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1 May 2004 Satellite Change Detection Analysis of Deforestation Rates and Patterns along the Colombia – Ecuador Border
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Abstract

This study uses Landsat satellite data to document the rates and patterns of land-cover change along a portion of the Colombia-Ecuador border during a 23-yr period (1973–1996). Human colonization has resulted in extensive deforestation in both countries. Satellite change detection analysis showed that the annual rates of deforestation were considerably higher for the Colombian side of the border. In addition, loss of forest cover on the Colombian side for the study period was almost 43%, while only 22% on the Ecuadorian side. The study found that there is no single factor driving deforestation on either side of the border, but concluded that the higher rates on the Colombian side may be due to higher colonization pressures and intensification of illegal coca cultivation. On the Ecuador side of the border the satellite images documented patterns of deforestation that reflected road networks associated with oil exploration and development.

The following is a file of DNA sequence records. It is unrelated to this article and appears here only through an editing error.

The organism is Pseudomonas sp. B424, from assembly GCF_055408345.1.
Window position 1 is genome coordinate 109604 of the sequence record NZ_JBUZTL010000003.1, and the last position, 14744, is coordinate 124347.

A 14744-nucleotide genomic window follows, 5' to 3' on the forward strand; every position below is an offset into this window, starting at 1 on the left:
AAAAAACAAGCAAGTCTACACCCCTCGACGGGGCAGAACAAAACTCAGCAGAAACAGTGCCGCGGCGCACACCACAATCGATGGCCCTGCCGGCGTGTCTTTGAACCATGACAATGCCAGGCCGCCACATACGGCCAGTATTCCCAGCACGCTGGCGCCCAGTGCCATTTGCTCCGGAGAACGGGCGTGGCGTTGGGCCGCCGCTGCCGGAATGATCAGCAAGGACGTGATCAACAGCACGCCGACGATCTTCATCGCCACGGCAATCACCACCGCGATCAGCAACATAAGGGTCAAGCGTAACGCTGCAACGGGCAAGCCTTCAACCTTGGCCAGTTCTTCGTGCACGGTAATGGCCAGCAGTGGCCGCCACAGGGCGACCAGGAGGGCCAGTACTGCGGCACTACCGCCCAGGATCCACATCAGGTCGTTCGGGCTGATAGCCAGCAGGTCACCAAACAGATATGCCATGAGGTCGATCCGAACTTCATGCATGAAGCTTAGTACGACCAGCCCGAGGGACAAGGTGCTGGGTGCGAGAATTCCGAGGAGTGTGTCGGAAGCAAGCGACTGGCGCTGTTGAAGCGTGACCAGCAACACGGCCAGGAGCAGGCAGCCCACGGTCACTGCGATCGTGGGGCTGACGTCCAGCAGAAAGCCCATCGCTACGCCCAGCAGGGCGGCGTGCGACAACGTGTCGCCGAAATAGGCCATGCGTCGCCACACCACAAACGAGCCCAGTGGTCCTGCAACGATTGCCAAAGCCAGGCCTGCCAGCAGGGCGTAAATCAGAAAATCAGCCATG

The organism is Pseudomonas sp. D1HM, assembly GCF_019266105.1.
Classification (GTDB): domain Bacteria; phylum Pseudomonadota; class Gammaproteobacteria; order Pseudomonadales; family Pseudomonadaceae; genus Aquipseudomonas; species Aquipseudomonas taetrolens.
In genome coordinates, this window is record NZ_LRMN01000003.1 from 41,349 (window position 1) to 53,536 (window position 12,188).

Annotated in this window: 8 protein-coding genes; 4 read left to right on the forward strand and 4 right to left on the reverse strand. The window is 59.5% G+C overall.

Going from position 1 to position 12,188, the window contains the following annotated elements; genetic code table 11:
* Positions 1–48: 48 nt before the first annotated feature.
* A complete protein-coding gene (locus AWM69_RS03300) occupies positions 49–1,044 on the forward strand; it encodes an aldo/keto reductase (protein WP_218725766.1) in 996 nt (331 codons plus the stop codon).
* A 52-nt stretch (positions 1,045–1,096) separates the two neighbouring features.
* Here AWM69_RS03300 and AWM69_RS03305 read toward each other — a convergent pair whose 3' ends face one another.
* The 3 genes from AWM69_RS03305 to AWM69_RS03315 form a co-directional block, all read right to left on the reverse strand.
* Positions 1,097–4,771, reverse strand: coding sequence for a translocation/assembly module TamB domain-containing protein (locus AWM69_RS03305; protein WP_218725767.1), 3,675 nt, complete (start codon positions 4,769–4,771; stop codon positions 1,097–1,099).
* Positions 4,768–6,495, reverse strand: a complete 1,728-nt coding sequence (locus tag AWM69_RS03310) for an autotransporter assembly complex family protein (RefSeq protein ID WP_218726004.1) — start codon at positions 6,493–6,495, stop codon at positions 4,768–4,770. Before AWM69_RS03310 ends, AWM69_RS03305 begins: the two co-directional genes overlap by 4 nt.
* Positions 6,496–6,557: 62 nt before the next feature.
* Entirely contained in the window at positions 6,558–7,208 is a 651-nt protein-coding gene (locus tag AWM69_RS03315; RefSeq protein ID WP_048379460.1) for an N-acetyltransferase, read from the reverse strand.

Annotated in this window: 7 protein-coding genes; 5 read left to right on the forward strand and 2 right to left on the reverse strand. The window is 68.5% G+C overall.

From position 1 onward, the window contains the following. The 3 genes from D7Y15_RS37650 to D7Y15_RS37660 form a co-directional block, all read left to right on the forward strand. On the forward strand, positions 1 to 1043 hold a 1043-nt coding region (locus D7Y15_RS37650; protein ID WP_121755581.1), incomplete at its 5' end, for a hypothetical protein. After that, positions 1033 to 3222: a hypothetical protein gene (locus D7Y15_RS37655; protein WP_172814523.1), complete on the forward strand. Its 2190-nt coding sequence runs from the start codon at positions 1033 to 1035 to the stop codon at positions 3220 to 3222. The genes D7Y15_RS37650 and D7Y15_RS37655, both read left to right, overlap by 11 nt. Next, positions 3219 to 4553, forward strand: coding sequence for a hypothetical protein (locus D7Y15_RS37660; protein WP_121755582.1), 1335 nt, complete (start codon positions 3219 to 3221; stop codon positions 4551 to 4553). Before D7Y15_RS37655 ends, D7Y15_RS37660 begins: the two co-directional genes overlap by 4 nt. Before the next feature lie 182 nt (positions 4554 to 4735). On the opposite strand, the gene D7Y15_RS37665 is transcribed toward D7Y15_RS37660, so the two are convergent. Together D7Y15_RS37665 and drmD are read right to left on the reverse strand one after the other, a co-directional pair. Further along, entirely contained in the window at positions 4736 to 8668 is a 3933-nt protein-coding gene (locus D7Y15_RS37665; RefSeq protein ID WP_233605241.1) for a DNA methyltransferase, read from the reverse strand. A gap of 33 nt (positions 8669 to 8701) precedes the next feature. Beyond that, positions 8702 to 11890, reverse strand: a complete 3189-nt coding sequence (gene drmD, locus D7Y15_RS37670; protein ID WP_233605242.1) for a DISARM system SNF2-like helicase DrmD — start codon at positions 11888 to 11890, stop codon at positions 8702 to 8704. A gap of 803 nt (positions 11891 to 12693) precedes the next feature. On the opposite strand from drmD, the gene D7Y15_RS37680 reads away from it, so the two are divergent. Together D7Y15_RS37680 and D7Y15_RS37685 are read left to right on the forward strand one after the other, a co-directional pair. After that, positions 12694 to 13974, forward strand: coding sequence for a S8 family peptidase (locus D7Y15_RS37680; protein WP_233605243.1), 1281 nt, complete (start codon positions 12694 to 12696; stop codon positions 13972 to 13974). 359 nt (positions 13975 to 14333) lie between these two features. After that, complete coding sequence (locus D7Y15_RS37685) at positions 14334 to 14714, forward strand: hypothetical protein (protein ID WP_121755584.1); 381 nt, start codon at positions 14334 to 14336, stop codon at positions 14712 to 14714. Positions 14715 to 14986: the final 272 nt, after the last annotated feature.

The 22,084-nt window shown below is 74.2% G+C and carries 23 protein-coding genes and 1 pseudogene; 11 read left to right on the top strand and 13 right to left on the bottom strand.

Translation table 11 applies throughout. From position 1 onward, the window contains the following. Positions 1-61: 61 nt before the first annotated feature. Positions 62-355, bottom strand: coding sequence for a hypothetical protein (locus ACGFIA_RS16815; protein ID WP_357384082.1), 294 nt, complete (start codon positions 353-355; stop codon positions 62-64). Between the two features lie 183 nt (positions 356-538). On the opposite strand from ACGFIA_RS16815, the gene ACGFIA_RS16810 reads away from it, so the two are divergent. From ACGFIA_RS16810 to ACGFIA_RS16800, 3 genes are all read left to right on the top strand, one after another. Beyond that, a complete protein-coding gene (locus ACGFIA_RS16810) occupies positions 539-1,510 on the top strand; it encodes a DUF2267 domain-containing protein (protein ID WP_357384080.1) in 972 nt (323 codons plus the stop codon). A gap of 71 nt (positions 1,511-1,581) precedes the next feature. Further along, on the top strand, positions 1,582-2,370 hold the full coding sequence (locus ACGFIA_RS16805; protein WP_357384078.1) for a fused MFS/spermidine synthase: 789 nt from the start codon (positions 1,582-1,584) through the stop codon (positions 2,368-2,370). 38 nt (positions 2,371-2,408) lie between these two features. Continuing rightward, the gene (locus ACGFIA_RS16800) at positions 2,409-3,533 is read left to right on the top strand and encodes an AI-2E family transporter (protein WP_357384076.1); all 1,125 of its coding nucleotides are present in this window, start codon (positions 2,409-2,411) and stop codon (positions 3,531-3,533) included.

Andrés Viña, Fernando R. Echavarria, and Donald C. Rundquist "Satellite Change Detection Analysis of Deforestation Rates and Patterns along the Colombia – Ecuador Border," AMBIO: A Journal of the Human Environment 33(3), (1 May 2004). https://doi.org/10.1579/0044-7447-33.3.118
Received: 28 February 2003; Accepted: 1 February 2003; Published: 1 May 2004
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